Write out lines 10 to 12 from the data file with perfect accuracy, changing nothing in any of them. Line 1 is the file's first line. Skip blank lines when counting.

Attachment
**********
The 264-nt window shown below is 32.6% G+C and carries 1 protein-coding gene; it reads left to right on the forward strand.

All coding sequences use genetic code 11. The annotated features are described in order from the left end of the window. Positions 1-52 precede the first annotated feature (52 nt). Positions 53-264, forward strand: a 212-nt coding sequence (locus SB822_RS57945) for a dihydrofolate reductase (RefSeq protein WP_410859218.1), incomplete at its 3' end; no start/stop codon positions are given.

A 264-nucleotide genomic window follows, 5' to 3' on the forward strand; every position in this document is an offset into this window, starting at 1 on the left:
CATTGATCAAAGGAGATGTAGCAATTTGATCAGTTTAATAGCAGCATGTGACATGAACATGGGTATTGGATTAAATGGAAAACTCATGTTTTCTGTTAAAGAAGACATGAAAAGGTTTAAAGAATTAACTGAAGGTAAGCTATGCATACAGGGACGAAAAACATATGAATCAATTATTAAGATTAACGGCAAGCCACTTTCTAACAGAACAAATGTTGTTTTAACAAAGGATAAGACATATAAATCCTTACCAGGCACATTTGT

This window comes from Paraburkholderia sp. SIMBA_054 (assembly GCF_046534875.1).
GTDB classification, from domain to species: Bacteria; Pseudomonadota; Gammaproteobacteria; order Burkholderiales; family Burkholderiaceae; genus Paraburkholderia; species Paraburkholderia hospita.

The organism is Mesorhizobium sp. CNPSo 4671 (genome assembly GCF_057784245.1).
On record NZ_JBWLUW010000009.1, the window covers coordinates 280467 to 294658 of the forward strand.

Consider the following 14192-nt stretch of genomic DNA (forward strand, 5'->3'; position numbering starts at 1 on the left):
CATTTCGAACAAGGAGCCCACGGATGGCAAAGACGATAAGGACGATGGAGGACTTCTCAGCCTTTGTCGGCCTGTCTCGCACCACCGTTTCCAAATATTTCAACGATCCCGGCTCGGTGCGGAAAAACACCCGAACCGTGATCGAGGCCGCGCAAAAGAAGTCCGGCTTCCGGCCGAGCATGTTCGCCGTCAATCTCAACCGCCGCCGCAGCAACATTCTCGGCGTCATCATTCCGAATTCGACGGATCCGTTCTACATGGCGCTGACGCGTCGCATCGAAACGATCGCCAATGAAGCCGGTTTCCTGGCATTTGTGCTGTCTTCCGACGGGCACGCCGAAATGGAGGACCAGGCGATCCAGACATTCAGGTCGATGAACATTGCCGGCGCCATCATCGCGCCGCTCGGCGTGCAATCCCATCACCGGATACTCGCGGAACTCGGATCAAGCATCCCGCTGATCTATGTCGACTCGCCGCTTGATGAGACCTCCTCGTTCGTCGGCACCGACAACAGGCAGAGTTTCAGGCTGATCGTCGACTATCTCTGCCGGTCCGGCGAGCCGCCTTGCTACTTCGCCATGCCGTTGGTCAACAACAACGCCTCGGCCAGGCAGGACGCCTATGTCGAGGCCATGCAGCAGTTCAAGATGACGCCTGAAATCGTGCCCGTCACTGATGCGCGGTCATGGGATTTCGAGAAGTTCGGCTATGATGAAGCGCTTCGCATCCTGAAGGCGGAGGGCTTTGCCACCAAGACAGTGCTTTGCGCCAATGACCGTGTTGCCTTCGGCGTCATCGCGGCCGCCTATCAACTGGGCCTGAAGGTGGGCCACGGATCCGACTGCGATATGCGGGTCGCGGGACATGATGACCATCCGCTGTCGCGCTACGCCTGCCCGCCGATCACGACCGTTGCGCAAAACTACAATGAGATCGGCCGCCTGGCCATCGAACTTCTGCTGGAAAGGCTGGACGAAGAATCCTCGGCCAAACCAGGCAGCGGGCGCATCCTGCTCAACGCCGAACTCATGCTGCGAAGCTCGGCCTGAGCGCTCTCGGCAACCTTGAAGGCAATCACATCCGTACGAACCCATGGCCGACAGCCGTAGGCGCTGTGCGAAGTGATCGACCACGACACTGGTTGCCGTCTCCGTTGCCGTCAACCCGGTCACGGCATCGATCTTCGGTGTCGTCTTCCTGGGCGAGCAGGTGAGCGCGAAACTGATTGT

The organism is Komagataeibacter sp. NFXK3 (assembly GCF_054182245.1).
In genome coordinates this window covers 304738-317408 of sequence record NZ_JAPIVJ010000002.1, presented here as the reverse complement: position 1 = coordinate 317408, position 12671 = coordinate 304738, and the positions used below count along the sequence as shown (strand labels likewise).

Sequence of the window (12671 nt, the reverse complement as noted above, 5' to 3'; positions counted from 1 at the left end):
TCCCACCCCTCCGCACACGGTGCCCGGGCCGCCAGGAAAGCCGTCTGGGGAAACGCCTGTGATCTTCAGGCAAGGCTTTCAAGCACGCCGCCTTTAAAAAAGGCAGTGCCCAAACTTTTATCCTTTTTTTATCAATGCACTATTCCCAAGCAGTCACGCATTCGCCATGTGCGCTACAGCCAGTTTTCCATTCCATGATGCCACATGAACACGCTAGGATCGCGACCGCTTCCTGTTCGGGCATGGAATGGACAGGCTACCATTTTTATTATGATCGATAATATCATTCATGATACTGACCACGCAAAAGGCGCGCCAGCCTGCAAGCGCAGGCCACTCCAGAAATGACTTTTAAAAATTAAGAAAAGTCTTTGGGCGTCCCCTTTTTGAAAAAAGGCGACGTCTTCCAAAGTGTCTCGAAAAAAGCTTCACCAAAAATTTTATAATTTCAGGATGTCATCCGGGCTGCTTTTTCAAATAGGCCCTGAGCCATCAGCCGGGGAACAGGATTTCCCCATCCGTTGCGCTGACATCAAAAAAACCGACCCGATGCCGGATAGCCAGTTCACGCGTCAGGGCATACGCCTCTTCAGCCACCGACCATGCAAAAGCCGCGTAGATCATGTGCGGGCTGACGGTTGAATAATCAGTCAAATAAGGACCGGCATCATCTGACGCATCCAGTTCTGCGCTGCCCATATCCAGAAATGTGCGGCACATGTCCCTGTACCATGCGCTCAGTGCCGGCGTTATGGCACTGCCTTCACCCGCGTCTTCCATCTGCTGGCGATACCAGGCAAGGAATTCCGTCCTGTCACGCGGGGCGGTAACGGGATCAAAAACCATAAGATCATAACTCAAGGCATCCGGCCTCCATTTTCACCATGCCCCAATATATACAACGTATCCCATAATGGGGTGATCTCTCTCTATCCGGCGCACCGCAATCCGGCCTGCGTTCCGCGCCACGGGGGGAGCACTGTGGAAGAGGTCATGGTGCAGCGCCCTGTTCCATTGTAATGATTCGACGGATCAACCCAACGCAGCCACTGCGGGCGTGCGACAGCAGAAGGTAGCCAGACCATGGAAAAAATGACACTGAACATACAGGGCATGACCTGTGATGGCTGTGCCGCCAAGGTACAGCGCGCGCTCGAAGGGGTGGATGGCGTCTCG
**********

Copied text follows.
CATTTCGAACAAGGAGCCCACGGATGGCAAAGACGATAAGGACGATGGAGGACTTCTCAGCCTTTGTCGGCCTGTCTCGCACCACCGTTTCCAAATATTTCAACGATCCCGGCTCGGTGCGGAAAAACACCCGAACCGTGATCGAGGCCGCGCAAAAGAAGTCCGGCTTCCGGCCGAGCATGTTCGCCGTCAATCTCAACCGCCGCCGCAGCAACATTCTCGGCGTCATCATTCCGAATTCGACGGATCCGTTCTACATGGCGCTGACGCGTCGCATCGAAACGATCGCCAATGAAGCCGGTTTCCTGGCATTTGTGCTGTCTTCCGACGGGCACGCCGAAATGGAGGACCAGGCGATCCAGACATTCAGGTCGATGAACATTGCCGGCGCCATCATCGCGCCGCTCGGCGTGCAATCCCATCACCGGATACTCGCGGAACTCGGATCAAGCATCCCGCTGATCTATGTCGACTCGCCGCTTGATGAGACCTCCTCGTTCGTCGGCACCGACAACAGGCAGAGTTTCAGGCTGATCGTCGACTATCTCTGCCGGTCCGGCGAGCCGCCTTGCTACTTCGCCATGCCGTTGGTCAACAACAACGCCTCGGCCAGGCAGGACGCCTATGTCGAGGCCATGCAGCAGTTCAAGATGACGCCTGAAATCGTGCCCGTCACTGATGCGCGGTCATGGGATTTCGAGAAGTTCGGCTATGATGAAGCGCTTCGCATCCTGAAGGCGGAGGGCTTTGCCACCAAGACAGTGCTTTGCGCCAATGACCGTGTTGCCTTCGGCGTCATCGCGGCCGCCTATCAACTGGGCCTGAAGGTGGGCCACGGATCCGACTGCGATATGCGGGTCGCGGGACATGATGACCATCCGCTGTCGCGCTACGCCTGCCCGCCGATCACGACCGTTGCGCAAAACTACAATGAGATCGGCCGCCTGGCCATCGAACTTCTGCTGGAAAGGCTGGACGAAGAATCCTCGGCCAAACCAGGCAGCGGGCGCATCCTGCTCAACGCCGAACTCATGCTGCGAAGCTCGGCCTGAGCGCTCTCGGCAACCTTGAAGGCAATCACATCCGTACGAACCCATGGCCGACAGCCGTAGGCGCTGTGCGAAGTGATCGACCACGACACTGGTTGCCGTCTCCGTTGCCGTCAACCCGGTCACGGCATCGATCTTCGGTGTCGTCTTCCTGGGCGAGCAGGTGAGCGCGAAACTGATTGT

The organism is Komagataeibacter sp. NFXK3 (assembly GCF_054182245.1).
In genome coordinates this window covers 304738-317408 of sequence record NZ_JAPIVJ010000002.1, presented here as the reverse complement: position 1 = coordinate 317408, position 12671 = coordinate 304738, and the positions used below count along the sequence as shown (strand labels likewise).